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Santa Maria? Wreckage of Columbus' Famous Ship Possibly Found

Santa Maria Replica Ship
A replica of Christopher Columbus' famous ship, the Santa Maria. (Image credit: Library of Congress)

The wreckage of Christopher Columbus' long-lost ship, the Santa Maria, may have been found off the coast of Haiti, according to news reports. If verified, the discovery could solve a more than 500-year-old mystery of the famous vessel's final resting place.

The Santa Maria sank in 1492 after it crashed into a coral reef in the Caribbean Sea. Now, archaeologist Barry Clifford says he has located the shipwreck at the bottom of the sea, off the north coast of Haiti, reported the Independent. In 2003, a separate team of archaeologists identified the probable location of Columbus' fort on the island of Hispaniola. Clifford combined these findings with information gleaned from the explorer's own diary to figure out where the Santa Maria likely sank.

"All the geographical, underwater topography and archaeological evidence strongly suggests that this wreck is Columbus' famous flagship, the Santa Maria," Clifford told the Independent. "The Haitian government has been extremely helpful — and we now need to continue working with them to carry out  a detailed archaeological excavation of the wreck."

So far, Clifford and his colleagues have only surveyed and photographed the site of the shipwreck, according to the Independent, but the researchers say the discovery could be one of the most important underwater archaeological finds.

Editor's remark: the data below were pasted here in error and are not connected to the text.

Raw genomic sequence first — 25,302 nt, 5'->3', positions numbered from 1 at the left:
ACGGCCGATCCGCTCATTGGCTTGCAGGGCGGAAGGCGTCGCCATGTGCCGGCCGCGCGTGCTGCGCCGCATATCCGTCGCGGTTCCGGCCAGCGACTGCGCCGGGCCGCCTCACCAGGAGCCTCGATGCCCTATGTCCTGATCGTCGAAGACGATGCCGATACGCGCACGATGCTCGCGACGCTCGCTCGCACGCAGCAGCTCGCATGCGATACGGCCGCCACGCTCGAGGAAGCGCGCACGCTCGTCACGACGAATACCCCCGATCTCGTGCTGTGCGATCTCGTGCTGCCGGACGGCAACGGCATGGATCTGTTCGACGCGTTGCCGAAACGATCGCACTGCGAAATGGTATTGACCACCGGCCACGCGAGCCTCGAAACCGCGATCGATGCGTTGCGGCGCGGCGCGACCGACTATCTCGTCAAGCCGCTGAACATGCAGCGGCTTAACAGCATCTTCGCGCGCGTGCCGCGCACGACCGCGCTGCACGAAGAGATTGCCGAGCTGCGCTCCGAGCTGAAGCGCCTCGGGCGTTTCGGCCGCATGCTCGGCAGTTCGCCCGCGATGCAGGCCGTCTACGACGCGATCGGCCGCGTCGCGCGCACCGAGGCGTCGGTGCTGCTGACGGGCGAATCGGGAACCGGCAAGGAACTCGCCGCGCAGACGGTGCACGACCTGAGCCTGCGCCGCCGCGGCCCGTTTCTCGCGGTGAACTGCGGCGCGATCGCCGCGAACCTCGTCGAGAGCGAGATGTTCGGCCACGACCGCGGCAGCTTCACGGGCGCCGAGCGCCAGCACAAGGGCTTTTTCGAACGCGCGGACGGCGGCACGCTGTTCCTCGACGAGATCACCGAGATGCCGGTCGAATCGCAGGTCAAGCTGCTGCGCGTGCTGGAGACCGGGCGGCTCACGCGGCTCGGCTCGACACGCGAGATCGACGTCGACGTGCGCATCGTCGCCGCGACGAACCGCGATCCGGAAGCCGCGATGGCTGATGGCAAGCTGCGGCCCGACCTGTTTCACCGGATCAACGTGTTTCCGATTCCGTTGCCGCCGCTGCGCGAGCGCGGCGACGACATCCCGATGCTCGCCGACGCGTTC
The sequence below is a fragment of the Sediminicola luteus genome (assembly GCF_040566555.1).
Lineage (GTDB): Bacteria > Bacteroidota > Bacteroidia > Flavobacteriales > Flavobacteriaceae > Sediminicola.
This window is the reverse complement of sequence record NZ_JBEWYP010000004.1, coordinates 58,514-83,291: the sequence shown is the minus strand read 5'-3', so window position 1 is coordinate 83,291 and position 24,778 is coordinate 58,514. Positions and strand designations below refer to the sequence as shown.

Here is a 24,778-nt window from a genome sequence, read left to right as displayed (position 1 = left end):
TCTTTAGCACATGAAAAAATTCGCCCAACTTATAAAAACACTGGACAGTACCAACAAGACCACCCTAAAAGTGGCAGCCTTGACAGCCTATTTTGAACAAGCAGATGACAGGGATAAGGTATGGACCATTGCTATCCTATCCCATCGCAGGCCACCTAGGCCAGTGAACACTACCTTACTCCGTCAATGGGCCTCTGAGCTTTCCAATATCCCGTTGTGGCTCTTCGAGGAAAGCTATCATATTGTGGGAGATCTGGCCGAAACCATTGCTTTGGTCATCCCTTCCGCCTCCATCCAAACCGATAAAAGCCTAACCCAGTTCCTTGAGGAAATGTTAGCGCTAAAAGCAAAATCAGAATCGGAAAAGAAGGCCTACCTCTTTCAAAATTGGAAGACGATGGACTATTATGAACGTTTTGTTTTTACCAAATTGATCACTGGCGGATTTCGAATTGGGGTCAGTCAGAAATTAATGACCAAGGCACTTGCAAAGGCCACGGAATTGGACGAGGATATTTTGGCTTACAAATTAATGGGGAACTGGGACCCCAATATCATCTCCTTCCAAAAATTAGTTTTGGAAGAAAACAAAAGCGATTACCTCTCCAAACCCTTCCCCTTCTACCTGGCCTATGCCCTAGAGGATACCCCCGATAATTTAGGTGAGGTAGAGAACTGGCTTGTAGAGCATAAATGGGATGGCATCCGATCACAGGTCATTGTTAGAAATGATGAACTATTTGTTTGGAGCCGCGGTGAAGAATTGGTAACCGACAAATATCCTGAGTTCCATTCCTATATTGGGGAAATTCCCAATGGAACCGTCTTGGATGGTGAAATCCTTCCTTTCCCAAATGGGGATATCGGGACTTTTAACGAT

"We've informed the Haitian government of our discovery — and we are looking forward to working with them and other Haitian colleagues to ensure that the site is fully protected and preserved," Clifford said. "I am confident that a full excavation of the wreck will yield the first ever detailed marine archaeological evidence of Columbus' discovery of America."

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Denise Chow
Denise Chow is the Assistant Managing Editor at Live Science. Before joining the Live Science team in 2013, she spent two years as a staff writer for, where she wrote about rocket launches and covered NASA's final three space shuttle missions. A Canadian transplant, Denise has a bachelor's degree from the University of Toronto, and a master's degree in journalism from New York University.